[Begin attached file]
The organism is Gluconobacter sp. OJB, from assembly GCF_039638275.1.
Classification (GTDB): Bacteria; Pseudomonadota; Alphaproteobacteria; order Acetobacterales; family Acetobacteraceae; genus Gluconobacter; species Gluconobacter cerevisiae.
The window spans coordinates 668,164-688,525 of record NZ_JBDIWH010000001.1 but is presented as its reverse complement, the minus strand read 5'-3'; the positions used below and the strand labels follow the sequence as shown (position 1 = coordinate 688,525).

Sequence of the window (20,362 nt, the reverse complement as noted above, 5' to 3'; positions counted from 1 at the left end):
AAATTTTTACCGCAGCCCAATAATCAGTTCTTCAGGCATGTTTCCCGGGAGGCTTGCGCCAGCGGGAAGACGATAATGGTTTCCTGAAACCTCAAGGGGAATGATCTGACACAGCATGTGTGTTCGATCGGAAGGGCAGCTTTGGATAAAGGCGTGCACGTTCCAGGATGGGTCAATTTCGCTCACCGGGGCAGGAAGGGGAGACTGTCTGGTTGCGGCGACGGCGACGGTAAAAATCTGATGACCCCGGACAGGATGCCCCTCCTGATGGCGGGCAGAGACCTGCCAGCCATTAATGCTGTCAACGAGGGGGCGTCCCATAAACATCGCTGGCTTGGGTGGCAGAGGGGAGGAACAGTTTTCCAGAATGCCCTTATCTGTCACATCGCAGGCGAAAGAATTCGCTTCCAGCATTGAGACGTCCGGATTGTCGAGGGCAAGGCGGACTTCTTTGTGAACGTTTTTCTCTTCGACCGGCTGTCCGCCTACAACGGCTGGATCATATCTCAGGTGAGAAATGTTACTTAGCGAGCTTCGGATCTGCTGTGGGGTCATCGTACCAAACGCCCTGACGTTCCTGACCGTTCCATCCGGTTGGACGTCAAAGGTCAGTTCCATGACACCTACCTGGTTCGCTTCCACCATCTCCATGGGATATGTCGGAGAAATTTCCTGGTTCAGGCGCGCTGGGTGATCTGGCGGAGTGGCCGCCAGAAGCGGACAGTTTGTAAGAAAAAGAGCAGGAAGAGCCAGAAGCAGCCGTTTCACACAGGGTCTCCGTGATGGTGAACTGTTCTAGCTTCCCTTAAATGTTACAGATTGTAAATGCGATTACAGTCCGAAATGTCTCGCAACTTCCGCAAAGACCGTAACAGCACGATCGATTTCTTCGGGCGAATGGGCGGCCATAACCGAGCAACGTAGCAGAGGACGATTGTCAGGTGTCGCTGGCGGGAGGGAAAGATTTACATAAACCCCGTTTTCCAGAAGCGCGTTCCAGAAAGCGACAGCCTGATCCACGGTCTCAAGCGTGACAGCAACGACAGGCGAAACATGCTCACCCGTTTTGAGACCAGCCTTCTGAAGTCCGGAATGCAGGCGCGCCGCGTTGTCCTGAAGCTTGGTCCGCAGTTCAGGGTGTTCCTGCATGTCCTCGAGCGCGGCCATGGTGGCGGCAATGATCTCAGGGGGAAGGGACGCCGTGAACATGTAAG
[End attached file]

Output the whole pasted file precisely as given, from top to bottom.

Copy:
The organism is Gluconobacter sp. OJB, from assembly GCF_039638275.1.
Classification (GTDB): Bacteria; Pseudomonadota; Alphaproteobacteria; order Acetobacterales; family Acetobacteraceae; genus Gluconobacter; species Gluconobacter cerevisiae.
The window spans coordinates 668,164-688,525 of record NZ_JBDIWH010000001.1 but is presented as its reverse complement, the minus strand read 5'-3'; the positions used below and the strand labels follow the sequence as shown (position 1 = coordinate 688,525).

Sequence of the window (20,362 nt, the reverse complement as noted above, 5' to 3'; positions counted from 1 at the left end):
AAATTTTTACCGCAGCCCAATAATCAGTTCTTCAGGCATGTTTCCCGGGAGGCTTGCGCCAGCGGGAAGACGATAATGGTTTCCTGAAACCTCAAGGGGAATGATCTGACACAGCATGTGTGTTCGATCGGAAGGGCAGCTTTGGATAAAGGCGTGCACGTTCCAGGATGGGTCAATTTCGCTCACCGGGGCAGGAAGGGGAGACTGTCTGGTTGCGGCGACGGCGACGGTAAAAATCTGATGACCCCGGACAGGATGCCCCTCCTGATGGCGGGCAGAGACCTGCCAGCCATTAATGCTGTCAACGAGGGGGCGTCCCATAAACATCGCTGGCTTGGGTGGCAGAGGGGAGGAACAGTTTTCCAGAATGCCCTTATCTGTCACATCGCAGGCGAAAGAATTCGCTTCCAGCATTGAGACGTCCGGATTGTCGAGGGCAAGGCGGACTTCTTTGTGAACGTTTTTCTCTTCGACCGGCTGTCCGCCTACAACGGCTGGATCATATCTCAGGTGAGAAATGTTACTTAGCGAGCTTCGGATCTGCTGTGGGGTCATCGTACCAAACGCCCTGACGTTCCTGACCGTTCCATCCGGTTGGACGTCAAAGGTCAGTTCCATGACACCTACCTGGTTCGCTTCCACCATCTCCATGGGATATGTCGGAGAAATTTCCTGGTTCAGGCGCGCTGGGTGATCTGGCGGAGTGGCCGCCAGAAGCGGACAGTTTGTAAGAAAAAGAGCAGGAAGAGCCAGAAGCAGCCGTTTCACACAGGGTCTCCGTGATGGTGAACTGTTCTAGCTTCCCTTAAATGTTACAGATTGTAAATGCGATTACAGTCCGAAATGTCTCGCAACTTCCGCAAAGACCGTAACAGCACGATCGATTTCTTCGGGCGAATGGGCGGCCATAACCGAGCAACGTAGCAGAGGACGATTGTCAGGTGTCGCTGGCGGGAGGGAAAGATTTACATAAACCCCGTTTTCCAGAAGCGCGTTCCAGAAAGCGACAGCCTGATCCACGGTCTCAAGCGTGACAGCAACGACAGGCGAAACATGCTCACCCGTTTTGAGACCAGCCTTCTGAAGTCCGGAATGCAGGCGCGCCGCGTTGTCCTGAAGCTTGGTCCGCAGTTCAGGGTGTTCCTGCATGTCCTCGAGCGCGGCCATGGTGGCGGCAATGATCTCAGGGGGAAGGGACGCCGTGAACATGTAAG